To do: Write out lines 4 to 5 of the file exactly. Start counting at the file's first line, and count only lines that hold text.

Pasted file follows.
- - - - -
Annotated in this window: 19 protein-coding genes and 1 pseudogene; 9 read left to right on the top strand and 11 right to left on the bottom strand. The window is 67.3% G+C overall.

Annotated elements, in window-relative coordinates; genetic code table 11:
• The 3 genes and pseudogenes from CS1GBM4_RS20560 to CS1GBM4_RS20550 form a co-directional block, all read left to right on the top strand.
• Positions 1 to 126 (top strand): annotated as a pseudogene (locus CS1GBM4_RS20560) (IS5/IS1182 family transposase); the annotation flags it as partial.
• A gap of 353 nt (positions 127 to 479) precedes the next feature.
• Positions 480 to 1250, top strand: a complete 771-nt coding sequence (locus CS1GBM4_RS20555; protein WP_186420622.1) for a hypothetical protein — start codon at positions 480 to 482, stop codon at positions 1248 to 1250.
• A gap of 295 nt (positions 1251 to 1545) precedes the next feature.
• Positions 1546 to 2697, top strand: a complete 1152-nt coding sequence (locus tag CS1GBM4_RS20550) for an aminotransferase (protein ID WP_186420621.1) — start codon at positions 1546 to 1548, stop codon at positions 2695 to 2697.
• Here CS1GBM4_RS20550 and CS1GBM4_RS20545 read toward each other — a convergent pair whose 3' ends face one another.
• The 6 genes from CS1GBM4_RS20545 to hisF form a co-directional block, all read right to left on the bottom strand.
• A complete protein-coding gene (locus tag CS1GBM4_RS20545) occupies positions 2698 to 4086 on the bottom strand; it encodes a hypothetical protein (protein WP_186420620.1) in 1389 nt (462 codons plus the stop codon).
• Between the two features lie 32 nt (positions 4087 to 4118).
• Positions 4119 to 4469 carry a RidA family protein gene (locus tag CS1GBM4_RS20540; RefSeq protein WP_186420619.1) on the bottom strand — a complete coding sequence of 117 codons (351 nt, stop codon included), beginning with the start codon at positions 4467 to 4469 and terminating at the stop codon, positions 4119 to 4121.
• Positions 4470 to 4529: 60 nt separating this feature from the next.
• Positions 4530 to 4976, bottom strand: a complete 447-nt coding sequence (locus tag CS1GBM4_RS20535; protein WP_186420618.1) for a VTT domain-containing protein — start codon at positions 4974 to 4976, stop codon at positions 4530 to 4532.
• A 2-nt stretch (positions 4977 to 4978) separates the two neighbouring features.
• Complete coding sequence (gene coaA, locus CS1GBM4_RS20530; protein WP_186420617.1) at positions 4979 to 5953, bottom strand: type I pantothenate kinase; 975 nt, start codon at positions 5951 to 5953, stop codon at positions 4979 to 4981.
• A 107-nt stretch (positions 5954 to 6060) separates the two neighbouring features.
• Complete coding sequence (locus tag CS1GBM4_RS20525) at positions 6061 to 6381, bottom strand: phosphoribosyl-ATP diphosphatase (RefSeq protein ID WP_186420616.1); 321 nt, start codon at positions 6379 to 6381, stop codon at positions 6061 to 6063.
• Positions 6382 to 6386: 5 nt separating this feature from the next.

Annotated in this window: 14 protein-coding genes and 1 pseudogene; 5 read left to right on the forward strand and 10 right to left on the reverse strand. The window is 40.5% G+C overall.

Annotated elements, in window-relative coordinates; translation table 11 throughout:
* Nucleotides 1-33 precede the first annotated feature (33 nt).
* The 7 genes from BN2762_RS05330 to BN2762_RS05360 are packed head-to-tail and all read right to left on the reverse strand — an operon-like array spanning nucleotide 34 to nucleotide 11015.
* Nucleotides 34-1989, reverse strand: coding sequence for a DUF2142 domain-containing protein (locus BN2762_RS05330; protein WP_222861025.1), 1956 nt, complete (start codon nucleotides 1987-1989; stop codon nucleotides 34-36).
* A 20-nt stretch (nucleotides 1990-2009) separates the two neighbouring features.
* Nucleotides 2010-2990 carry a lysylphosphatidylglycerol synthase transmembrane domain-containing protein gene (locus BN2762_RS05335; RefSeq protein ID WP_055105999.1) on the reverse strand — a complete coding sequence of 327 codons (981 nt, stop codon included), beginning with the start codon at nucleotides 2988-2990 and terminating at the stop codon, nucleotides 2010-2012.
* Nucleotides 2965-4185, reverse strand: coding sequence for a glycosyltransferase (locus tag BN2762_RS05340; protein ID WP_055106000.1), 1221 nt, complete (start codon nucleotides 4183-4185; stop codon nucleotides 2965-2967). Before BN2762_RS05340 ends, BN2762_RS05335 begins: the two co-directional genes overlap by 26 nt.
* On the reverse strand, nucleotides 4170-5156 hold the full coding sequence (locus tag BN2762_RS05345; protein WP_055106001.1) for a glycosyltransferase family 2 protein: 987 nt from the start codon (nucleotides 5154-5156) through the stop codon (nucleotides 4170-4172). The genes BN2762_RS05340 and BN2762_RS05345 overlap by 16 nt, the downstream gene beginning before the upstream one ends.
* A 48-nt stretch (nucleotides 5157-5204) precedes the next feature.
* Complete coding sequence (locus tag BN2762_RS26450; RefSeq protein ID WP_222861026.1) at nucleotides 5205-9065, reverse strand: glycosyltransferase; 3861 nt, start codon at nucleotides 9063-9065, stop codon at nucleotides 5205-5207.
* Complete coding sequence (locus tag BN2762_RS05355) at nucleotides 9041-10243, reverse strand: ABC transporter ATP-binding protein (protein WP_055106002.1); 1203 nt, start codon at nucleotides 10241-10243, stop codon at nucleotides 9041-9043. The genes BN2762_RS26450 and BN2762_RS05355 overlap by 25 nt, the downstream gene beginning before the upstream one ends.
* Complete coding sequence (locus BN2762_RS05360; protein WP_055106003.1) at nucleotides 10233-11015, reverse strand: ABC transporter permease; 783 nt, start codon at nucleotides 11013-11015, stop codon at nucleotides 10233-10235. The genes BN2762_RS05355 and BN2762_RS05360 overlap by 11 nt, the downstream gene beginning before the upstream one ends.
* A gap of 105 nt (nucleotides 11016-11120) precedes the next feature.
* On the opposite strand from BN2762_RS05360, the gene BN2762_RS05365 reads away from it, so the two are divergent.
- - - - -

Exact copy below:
• Positions 1 to 126 (top strand): annotated as a pseudogene (locus CS1GBM4_RS20560) (IS5/IS1182 family transposase); the annotation flags it as partial.
• A gap of 353 nt (positions 127 to 479) precedes the next feature.